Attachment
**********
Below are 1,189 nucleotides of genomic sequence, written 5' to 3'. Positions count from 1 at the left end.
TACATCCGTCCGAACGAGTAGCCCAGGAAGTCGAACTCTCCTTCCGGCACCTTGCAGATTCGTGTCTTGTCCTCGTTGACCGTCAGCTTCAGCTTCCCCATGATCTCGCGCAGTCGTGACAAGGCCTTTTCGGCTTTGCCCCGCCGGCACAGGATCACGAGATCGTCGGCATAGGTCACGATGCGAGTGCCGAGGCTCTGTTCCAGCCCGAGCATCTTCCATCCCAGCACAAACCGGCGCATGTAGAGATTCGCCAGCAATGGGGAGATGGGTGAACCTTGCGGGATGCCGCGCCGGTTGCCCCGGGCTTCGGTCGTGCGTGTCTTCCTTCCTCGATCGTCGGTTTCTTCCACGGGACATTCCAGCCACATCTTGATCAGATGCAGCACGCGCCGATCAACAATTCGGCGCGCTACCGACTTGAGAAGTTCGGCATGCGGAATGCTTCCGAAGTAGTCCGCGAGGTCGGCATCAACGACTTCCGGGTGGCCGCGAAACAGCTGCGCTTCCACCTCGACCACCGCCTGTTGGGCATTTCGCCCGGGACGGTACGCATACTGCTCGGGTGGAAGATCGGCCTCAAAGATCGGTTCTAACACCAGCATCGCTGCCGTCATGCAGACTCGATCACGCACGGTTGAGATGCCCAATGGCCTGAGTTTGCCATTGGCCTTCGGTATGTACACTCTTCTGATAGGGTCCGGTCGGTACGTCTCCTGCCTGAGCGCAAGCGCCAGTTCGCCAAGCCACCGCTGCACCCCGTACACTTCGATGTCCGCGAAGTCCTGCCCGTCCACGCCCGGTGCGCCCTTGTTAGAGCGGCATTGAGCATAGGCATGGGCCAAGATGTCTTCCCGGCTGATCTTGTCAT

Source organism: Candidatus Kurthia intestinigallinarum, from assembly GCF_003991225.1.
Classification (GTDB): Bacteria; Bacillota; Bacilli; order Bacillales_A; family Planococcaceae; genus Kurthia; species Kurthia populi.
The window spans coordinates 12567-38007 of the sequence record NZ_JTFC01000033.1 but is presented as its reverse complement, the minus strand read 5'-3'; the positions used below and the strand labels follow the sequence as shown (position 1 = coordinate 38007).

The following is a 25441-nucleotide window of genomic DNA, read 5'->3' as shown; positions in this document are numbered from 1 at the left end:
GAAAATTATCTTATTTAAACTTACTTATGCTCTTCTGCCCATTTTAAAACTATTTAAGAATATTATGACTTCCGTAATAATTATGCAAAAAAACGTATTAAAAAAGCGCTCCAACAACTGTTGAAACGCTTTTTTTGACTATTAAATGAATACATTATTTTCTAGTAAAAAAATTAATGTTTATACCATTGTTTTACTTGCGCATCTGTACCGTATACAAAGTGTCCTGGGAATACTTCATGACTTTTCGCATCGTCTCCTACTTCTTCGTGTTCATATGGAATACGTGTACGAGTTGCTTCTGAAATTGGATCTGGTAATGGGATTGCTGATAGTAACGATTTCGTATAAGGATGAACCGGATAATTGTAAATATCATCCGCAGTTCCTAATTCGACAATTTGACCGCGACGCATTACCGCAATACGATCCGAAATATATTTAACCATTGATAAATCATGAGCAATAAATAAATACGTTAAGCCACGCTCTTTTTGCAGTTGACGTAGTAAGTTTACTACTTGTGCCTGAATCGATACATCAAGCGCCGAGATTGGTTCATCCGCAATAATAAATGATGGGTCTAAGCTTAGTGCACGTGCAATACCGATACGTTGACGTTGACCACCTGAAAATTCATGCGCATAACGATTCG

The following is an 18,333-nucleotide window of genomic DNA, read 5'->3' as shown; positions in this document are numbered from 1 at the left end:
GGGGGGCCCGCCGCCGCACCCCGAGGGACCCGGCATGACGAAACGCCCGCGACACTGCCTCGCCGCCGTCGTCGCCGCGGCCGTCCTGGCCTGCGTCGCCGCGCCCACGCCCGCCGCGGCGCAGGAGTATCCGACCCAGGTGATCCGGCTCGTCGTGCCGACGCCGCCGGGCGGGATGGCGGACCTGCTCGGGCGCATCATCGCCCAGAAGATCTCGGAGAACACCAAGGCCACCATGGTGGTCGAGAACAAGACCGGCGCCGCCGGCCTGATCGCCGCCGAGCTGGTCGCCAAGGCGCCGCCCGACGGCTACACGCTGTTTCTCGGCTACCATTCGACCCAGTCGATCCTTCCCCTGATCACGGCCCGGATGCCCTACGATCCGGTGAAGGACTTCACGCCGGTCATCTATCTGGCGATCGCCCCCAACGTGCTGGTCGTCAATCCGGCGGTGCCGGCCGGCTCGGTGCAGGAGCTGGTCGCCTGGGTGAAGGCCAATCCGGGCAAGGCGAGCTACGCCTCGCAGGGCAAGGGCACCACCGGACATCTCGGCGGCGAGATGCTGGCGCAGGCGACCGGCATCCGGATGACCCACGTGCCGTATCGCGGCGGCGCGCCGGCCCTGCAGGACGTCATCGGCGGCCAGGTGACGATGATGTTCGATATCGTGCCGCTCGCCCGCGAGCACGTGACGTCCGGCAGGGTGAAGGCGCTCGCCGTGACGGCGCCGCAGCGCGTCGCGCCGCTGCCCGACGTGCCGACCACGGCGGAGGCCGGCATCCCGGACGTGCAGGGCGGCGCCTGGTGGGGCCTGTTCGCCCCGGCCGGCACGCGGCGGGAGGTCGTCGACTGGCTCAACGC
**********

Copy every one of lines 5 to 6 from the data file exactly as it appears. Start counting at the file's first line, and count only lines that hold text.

The window spans coordinates 12567-38007 of the sequence record NZ_JTFC01000033.1 but is presented as its reverse complement, the minus strand read 5'-3'; the positions used below and the strand labels follow the sequence as shown (position 1 = coordinate 38007).

The following is a 25441-nucleotide window of genomic DNA, read 5'->3' as shown; positions in this document are numbered from 1 at the left end: